It is only right that I give the Scions their own segment in this review, as, similar to the Farsight Enclaves, they’ve been fleshed out a lot more and are a force in their own right.

6 new set Regiments (adding to the Storm Trooper regiment from the Codex) are included in this book, each with their own special rule. The 32nd Thetoid Eagles for example score an extra hit when rolling an unmodified 6 within half range. 

Each of the 6 new regiments gains an exclusive relic and Warlord trait too. Not forgetting 2 pages of exclusive Militarum Tempestus stratagems!

New Rules! Genestealer Cultists

Whilst being one of the newer Warhammer 40,000 armies, the Genestealer Cultists have also got additional tools for waging war.

They’ve been hit with a few Errantas since the Codex dropped, all of which are included within this book which is handy.

Keeping up the popular ‘build-your-own-army’ theme you can now create your own Cult. You get the idea by now, you have a list of abilities of which you can choose two of. I’ve listed a couple of examples below:

  • Seasoned Enforcers: Infantry models do not suffer a penalty for moving and firing heavy weapons
  • Armour-Piercing Ammunition: When shooting with an auto pistol, heavy stubber or autogun within half range of your target, get -1AP

Again, some very strong choices in here, and for when I go back to project Cultists I’ll definitely be delving into these rather than choosing the ones from the Codex.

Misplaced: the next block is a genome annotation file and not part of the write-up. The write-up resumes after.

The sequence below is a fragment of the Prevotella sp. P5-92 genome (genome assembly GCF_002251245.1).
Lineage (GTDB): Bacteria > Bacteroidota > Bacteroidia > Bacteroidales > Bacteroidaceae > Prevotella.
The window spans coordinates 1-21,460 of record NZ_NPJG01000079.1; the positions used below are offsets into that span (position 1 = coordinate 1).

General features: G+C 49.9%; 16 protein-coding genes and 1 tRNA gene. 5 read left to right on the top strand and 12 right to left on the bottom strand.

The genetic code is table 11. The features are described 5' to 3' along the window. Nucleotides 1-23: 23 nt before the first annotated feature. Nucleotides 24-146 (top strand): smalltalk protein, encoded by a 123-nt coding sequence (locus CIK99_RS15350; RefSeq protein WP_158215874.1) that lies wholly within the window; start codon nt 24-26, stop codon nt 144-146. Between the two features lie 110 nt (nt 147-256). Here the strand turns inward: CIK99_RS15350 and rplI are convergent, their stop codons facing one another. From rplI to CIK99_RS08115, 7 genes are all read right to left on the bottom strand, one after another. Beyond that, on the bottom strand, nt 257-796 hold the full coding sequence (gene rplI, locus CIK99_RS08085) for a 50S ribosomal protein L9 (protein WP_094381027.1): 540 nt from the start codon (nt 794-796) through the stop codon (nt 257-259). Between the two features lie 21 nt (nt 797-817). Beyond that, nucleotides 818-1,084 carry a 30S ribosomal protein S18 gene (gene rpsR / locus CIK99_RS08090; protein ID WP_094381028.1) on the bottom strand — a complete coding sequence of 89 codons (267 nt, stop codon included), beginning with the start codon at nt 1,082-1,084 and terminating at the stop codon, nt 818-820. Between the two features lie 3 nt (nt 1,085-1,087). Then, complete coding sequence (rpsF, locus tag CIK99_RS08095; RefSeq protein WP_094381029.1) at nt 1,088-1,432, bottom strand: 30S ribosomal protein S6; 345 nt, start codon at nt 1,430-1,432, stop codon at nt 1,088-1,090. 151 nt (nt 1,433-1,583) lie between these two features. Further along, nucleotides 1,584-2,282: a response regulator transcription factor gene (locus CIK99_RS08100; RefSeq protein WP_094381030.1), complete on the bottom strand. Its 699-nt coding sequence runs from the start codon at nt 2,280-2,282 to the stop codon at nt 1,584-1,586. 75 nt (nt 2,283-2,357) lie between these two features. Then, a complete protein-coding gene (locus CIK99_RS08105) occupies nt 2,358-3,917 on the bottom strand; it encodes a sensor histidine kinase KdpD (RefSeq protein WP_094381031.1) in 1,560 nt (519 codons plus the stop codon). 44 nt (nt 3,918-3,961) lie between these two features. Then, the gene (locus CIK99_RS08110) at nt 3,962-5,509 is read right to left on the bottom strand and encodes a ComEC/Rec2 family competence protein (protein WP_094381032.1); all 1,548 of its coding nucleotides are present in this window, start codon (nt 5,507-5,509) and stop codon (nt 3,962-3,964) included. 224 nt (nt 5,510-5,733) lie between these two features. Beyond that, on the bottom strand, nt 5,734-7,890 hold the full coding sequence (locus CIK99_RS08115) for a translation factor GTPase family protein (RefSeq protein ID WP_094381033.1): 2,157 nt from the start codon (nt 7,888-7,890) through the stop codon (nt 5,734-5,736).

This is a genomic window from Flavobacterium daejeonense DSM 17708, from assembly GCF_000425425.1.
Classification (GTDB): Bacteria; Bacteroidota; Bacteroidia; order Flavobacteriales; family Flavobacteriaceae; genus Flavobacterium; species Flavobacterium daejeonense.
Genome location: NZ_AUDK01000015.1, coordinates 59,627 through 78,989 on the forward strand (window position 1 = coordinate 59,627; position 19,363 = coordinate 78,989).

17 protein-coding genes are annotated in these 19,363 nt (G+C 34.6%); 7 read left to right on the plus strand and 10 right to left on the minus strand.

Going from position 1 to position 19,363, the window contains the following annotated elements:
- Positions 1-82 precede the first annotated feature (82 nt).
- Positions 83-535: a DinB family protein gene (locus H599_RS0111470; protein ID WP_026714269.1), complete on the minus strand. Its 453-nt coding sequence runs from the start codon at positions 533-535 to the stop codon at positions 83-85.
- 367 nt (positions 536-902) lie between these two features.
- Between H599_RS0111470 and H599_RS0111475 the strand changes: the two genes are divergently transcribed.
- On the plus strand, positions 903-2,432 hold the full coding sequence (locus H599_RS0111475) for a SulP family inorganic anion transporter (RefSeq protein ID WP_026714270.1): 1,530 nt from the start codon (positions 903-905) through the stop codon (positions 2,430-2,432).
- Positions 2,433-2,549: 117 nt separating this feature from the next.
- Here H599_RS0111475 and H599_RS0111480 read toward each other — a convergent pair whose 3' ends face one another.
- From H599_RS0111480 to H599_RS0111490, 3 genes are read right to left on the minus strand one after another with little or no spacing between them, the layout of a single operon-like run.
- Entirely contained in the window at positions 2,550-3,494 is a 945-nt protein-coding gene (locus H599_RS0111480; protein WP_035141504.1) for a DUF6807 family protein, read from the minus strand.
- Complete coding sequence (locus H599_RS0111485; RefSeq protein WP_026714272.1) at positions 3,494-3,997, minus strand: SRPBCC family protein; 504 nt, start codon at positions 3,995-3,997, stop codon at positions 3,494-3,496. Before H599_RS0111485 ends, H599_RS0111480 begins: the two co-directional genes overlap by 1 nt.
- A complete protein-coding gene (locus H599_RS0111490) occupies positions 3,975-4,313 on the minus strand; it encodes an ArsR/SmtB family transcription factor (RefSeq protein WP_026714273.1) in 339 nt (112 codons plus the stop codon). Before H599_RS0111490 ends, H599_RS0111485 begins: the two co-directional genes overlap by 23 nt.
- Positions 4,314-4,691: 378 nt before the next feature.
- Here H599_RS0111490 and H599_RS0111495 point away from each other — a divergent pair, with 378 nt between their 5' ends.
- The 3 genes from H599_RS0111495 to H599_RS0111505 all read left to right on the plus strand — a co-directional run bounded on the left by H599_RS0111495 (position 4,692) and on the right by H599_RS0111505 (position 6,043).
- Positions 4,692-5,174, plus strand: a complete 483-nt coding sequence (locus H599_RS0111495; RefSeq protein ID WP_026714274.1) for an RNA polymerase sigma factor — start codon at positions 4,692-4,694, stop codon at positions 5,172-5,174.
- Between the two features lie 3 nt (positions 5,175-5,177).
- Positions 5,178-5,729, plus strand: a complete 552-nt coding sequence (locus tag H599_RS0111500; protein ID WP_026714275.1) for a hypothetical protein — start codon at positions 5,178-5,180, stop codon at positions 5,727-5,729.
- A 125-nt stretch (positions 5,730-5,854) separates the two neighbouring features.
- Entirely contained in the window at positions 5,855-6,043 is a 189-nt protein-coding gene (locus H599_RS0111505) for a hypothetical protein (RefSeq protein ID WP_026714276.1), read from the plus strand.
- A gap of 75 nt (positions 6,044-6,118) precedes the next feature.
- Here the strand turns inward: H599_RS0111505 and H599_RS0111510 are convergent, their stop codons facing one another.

2 pages of extra stratagems give the CP hungry Genestealer Cult players even more choice, again with a number of them being exclusive to models you may not auto include in your lists. The Hybrid Metamorphs for example now have a 1CP strat that gives a unit 1 extra attack for each model in the unit. 

Finally, to round off the rules each of the Cults detailed in the main Codex have an exclusive Psychic power each. Cult of the Four Armed Emperor for example, has a psychic power which when manifested halves the movement, advances and charges of a selected Infantry unit within 18”.

Summary

I think the additions to the three armies this book focuses on are very much welcome, and add further contemplation when it comes to list building. I’m really looking forward to the next installment, Saga of The Beast, if only to see the brand new plastic Ghaz!

Must Buy if…. You own, or have any interest in the T’au, Genestealer Cultists, Astra Militarum or Militarum Tempestus.

Maybe Buy if… You’d like to continue reading the lore as the Psychic Awakening progresses.

Don’t Buy if… You have zero interest in the lore or featured armies.

We’ll also be talking about The Greater Good on this weeks podcast. Make sure you check out our weekly podcast, which is available on Spotify, Apple Music and Anchor. Check out this link to see all of our available podcast episodes.